Qantassaurus intrepidus is an extinct genus of elasmarian ornithischian dinosaur that lived in Australia during the Early Cretaceous period around 115 million years ago.
Qantassaurus is a basal iguanodont ornithopod that was originally assigned to the Hypsilophodontidae in 1999.
Qantassaurus was discovered on 27 February 1996, during the third annual field season of the dinosaur dreaming project, a dig jointly run by Monash university and the National museum of Victoria. the dig occurs on the beach of the Bunurong Marine Park at the intertidal site known as Flat Rock, near inverloch, in southeastern Victoria, Australia. the rock outcrops at this site are part of the Wonthaggi Formation of the Strzelecki group, which during the Aptian stage were deposited in floodplains with braided river channels. the holotype specimen, NMVP199075, A fifty-six millimetres long single left dentary of the lower jaw, containing ten teeth, was found by Mrs Nicole Evered, a long time participant of the dig. two other jaws, specimens NMV P198962, a left dentary, and NMV P199087, a right dentary, found at the same site the same year have also been tentatively associated with, or referred to, the species.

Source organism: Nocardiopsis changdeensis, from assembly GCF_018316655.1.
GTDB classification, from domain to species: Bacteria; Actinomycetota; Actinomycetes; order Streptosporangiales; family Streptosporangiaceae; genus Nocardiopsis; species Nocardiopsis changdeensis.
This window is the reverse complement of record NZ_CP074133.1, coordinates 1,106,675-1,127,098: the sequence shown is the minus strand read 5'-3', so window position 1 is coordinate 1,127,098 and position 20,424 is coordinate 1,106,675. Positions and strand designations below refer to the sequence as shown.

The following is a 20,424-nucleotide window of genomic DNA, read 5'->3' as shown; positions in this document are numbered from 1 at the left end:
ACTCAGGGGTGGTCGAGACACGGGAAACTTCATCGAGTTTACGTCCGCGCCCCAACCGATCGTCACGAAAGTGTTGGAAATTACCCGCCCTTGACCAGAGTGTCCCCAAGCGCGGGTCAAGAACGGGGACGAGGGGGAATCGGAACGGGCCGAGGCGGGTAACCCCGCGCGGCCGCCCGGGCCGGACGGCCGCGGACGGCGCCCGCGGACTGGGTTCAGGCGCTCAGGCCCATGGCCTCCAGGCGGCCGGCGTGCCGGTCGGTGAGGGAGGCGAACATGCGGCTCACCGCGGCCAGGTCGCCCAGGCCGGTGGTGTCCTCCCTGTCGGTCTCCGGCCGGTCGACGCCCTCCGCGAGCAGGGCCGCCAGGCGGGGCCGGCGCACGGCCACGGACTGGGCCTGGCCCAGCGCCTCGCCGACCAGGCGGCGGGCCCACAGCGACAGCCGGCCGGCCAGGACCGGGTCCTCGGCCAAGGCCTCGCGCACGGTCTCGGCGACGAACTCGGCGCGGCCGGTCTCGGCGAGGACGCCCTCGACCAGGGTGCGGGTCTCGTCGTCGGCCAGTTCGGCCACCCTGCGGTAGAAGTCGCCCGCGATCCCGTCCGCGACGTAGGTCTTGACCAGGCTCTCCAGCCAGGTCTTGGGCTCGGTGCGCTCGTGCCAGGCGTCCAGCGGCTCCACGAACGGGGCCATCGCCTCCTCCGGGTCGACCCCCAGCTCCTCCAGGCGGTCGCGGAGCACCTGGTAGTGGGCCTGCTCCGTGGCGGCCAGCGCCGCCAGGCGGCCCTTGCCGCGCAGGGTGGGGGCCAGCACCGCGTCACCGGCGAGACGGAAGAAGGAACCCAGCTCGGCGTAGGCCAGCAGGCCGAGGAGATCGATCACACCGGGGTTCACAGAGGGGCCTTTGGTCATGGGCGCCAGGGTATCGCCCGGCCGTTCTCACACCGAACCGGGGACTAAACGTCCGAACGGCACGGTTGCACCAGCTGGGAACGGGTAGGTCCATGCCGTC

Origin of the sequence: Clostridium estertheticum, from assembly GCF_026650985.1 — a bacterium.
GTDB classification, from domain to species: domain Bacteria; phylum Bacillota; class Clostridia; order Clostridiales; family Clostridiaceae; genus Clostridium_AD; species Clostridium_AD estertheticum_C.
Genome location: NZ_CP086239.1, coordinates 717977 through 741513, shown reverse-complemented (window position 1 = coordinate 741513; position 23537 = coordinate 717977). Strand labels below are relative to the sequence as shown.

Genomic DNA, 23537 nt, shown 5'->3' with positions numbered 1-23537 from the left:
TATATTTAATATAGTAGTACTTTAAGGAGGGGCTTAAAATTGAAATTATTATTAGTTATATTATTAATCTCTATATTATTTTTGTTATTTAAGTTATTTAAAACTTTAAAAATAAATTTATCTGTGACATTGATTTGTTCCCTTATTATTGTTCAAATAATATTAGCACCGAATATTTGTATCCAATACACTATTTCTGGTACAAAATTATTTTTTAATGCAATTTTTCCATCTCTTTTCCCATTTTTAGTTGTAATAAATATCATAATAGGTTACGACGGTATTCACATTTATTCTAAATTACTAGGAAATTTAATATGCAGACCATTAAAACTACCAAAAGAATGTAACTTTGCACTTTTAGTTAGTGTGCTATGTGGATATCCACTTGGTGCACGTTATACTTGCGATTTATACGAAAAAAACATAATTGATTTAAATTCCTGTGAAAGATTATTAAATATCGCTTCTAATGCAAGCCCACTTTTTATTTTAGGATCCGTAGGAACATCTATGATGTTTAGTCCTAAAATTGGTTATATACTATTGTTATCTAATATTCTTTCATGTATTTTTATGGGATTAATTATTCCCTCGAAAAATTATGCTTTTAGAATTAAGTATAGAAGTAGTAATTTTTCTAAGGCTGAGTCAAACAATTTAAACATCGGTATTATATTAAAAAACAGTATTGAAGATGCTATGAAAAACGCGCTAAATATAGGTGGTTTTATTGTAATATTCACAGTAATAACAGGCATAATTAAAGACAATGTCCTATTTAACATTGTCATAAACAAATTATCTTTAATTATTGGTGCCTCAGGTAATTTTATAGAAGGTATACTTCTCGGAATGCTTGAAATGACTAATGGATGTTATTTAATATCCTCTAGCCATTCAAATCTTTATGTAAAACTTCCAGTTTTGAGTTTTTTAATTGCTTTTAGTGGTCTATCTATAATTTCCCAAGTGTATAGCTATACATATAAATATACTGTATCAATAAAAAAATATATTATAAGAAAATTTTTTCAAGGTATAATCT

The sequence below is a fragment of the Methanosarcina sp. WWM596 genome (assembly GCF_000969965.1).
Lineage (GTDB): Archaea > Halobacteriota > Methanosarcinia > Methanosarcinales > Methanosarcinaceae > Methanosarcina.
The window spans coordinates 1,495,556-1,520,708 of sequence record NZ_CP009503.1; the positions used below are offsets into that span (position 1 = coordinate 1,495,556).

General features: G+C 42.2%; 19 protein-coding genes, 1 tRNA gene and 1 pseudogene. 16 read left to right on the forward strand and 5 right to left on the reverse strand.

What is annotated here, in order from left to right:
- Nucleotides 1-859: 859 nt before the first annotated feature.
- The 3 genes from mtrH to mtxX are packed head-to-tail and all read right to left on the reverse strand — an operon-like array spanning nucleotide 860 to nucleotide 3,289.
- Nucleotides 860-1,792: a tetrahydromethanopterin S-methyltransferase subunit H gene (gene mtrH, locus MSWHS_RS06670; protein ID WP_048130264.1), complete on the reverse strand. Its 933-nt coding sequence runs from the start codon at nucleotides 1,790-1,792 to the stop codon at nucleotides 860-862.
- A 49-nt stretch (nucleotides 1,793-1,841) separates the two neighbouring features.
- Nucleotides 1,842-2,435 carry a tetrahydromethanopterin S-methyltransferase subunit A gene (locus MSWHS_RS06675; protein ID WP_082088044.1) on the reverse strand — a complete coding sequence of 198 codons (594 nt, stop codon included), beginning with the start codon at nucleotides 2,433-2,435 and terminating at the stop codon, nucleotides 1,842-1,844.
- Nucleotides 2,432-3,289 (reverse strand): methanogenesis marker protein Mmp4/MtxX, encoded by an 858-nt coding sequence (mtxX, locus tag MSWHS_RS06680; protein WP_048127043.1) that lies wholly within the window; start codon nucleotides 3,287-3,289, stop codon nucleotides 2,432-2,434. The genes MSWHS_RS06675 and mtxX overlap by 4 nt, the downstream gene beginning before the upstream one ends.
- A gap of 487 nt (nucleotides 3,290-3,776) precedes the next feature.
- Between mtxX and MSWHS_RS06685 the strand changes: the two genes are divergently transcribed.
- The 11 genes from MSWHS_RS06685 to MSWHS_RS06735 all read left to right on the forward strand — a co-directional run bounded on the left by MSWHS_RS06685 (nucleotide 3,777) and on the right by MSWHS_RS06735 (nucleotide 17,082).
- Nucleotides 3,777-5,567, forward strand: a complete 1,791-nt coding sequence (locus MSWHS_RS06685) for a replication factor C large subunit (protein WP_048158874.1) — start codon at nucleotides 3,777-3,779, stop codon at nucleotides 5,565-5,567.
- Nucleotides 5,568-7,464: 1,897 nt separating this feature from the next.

It was named Qantassaurus intrepidus by Patricia Vickers-Rich and tom rich, in honor of the Queensland and Northern Territory Air service, which shipped fossils around the country as part of the great Russian Dinosaurs Exhibit between 1993 and 1996, and sponsored expeditions to South America and Eastern Europe. QANTAS is an acronym, which is why a u does not follow the q in Qantassaurus. The specific name means "intrepid" in Latin, referring to the climatic challenges the small dinosaur had to face.
In popular culture
- Qantassaurus appeared on Dinosaur Train.